Pancreatic exocrine insufficiency occurs frequently in patients with chronic pancreatitis, cystic fibrosis, and pancreatic cancer, as well as in patients who have undergone pancreatic surgery [8]. Pancreatic enzyme replacement therapy has been reported to prevent loss of body weight and increase fat absorption in patients with pancreatic cancer [9].

We describe here a patient with synchronous triple cancers of the pancreas, stomach, and cecum, who was effectively treated with S-1. Subsequent malabsorption syndrome due to pancreatic exocrine insufficiency was improved by pancreatic enzyme replacement therapy.

CASE REPORT

A 77-year-old man was referred to our hospital after abdominal ultrasonography showed a mass on the pancreatic head 25 mm in diameter. He had a long-term history of diabetes mellitus, but no previous or family history of malignancy. Although his diabetes mellitus had been controlled by medication, his blood glucose concentration increased rapidly. He was a heavy smoker (40 cigarettes/day for 50 years). His Karnofsky performance score was 100%. His height, weight, and body surface area were 162 cm, 55 kg, and 1.59 m2, respectively.

Computed tomography (CT) showed a pancreatic head mass 22 mm in diameter, accompanied by invasion of the superior mesenteric vein (Figure 1a). Upper gastrointestinal endoscopy showed a gastric tumor in the middle part of the stomach (Figure 1b), and lower gastrointestinal endoscopy and CT showed a cecal tumor (Figure 1cd). An endoscopic ultrasonography-guided fine needle aspiration (EUS-FNA) biopsy of the pancreatic head mass showed that it was an adenocarcinoma (Figure 2a), while biopsies of the gastric and cecal tumors revealed that both were well to moderately differentiated adenocarcinomas (Figure 2bc). The biopsies of the pancreatic and gastric tumors were positive for cytokeratin (CK) 7 and negative for CK20, whereas the cecal tumor was negative for CK7 and positive for CK20 (Figure 2defghi). Dual color in situ hybridization showed that the gastric tumor was positive for human epidermal growth factor receptor 2 (HER2/neu). K-ras mutations were observed in the pancreatic (glycine to valine at codon 12) and cecal (glycine to aspartic acid at codon 13) tumors, but not in the gastric tumor. Positron emission tomography revealed accumulating spots at all 3 sites, while no definite metastases were verified. Since the three tumors had different immunohistochemical and genetic characteristics, the patient was diagnosed with synchronous triple cancers of the pancreas, stomach, and cecum. The pancreatic tumor was classified as T3N0M0 and stage IIA, the gastric cancer as T2bN0M0 and stage IB, and the cecal tumor as T3N0M0 and stage IIA [10], respectively.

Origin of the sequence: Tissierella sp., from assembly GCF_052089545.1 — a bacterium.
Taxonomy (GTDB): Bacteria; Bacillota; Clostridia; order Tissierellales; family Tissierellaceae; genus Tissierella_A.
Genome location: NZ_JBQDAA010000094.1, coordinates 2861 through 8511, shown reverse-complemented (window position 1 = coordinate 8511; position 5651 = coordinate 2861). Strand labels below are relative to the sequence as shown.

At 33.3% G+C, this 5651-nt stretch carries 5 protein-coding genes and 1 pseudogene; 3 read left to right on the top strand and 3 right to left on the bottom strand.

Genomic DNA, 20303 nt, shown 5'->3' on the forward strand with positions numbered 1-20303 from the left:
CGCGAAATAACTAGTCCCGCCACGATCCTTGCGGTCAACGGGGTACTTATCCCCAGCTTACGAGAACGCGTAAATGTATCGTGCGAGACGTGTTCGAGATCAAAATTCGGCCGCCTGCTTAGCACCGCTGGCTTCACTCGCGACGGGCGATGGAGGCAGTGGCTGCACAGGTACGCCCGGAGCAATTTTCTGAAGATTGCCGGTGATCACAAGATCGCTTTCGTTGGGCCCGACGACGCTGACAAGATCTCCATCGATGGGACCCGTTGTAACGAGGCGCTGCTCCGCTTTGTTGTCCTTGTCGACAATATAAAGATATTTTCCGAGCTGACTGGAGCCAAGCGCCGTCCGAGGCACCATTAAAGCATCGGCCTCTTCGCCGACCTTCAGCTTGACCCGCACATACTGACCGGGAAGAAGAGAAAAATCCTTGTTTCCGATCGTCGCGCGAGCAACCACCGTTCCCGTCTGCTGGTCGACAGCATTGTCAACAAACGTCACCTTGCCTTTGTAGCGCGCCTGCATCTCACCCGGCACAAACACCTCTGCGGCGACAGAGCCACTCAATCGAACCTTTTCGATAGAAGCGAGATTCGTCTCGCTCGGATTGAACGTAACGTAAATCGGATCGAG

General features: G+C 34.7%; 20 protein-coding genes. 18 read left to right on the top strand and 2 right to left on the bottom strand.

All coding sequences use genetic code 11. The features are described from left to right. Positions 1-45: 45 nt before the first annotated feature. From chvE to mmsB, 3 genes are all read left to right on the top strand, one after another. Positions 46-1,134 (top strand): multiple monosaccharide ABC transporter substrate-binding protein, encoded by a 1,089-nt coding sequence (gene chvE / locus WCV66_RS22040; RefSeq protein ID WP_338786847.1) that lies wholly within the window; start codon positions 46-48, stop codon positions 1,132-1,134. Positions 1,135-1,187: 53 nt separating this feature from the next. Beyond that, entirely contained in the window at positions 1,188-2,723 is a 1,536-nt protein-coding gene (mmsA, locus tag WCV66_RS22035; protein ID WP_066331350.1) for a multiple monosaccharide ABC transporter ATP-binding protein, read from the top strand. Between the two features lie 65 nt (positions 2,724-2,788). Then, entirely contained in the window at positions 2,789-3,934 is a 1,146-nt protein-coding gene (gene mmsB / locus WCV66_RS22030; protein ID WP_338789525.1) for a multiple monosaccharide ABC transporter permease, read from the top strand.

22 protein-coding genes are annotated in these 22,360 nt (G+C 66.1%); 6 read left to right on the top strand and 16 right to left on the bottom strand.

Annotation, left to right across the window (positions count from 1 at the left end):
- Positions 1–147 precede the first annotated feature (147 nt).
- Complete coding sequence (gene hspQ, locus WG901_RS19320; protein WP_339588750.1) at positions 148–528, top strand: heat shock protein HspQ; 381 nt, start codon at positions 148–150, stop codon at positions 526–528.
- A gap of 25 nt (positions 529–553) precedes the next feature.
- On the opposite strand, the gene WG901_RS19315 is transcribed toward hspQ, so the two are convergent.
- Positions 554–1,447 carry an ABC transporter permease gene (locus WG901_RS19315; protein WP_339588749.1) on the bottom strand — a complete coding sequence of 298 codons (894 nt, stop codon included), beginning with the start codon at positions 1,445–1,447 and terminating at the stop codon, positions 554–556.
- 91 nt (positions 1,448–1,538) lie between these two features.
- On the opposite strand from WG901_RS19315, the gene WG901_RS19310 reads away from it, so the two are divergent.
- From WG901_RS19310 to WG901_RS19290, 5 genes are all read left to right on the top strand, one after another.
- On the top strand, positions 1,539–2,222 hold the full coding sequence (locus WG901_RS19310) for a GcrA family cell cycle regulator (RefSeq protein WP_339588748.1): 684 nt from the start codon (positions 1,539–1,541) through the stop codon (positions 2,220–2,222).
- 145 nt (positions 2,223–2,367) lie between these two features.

pancreas-appearance-three-cancers

Figure 1. Appearance of the three cancers at diagnosis. a. Enhanced computed tomography showing a pancreatic head tumor 22 mm in diameter (black arrows) with superior mesenteric vein (SMV) invasion (white arrows). b. Upper gastrointestinal endoscopy showing a gastric tumor in the middle part of the stomach. c. Lower gastrointestinal endoscopy showing cecal cancer (black arrows). d. Computed tomography showing a large cecal tumor (black arrows).

pancreas-hematoxylin-eosin-staining